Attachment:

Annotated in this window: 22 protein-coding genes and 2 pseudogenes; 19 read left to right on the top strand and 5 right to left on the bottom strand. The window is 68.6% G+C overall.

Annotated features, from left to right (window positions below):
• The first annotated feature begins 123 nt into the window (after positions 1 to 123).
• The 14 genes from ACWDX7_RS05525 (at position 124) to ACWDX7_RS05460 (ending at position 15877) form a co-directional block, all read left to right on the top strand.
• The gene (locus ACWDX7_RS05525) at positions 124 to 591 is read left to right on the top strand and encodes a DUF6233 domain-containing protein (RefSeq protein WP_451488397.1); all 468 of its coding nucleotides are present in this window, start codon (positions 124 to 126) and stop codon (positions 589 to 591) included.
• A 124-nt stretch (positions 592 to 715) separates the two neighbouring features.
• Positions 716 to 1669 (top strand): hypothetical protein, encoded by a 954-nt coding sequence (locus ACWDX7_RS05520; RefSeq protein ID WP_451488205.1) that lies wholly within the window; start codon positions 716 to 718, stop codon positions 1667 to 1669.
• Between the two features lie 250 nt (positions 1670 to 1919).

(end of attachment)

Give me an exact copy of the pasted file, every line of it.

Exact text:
Annotated in this window: 22 protein-coding genes and 2 pseudogenes; 19 read left to right on the top strand and 5 right to left on the bottom strand. The window is 68.6% G+C overall.

Annotated features, from left to right (window positions below):
• The first annotated feature begins 123 nt into the window (after positions 1 to 123).
• The 14 genes from ACWDX7_RS05525 (at position 124) to ACWDX7_RS05460 (ending at position 15877) form a co-directional block, all read left to right on the top strand.
• The gene (locus ACWDX7_RS05525) at positions 124 to 591 is read left to right on the top strand and encodes a DUF6233 domain-containing protein (RefSeq protein WP_451488397.1); all 468 of its coding nucleotides are present in this window, start codon (positions 124 to 126) and stop codon (positions 589 to 591) included.
• A 124-nt stretch (positions 592 to 715) separates the two neighbouring features.
• Positions 716 to 1669 (top strand): hypothetical protein, encoded by a 954-nt coding sequence (locus ACWDX7_RS05520; RefSeq protein ID WP_451488205.1) that lies wholly within the window; start codon positions 716 to 718, stop codon positions 1667 to 1669.
• Between the two features lie 250 nt (positions 1670 to 1919).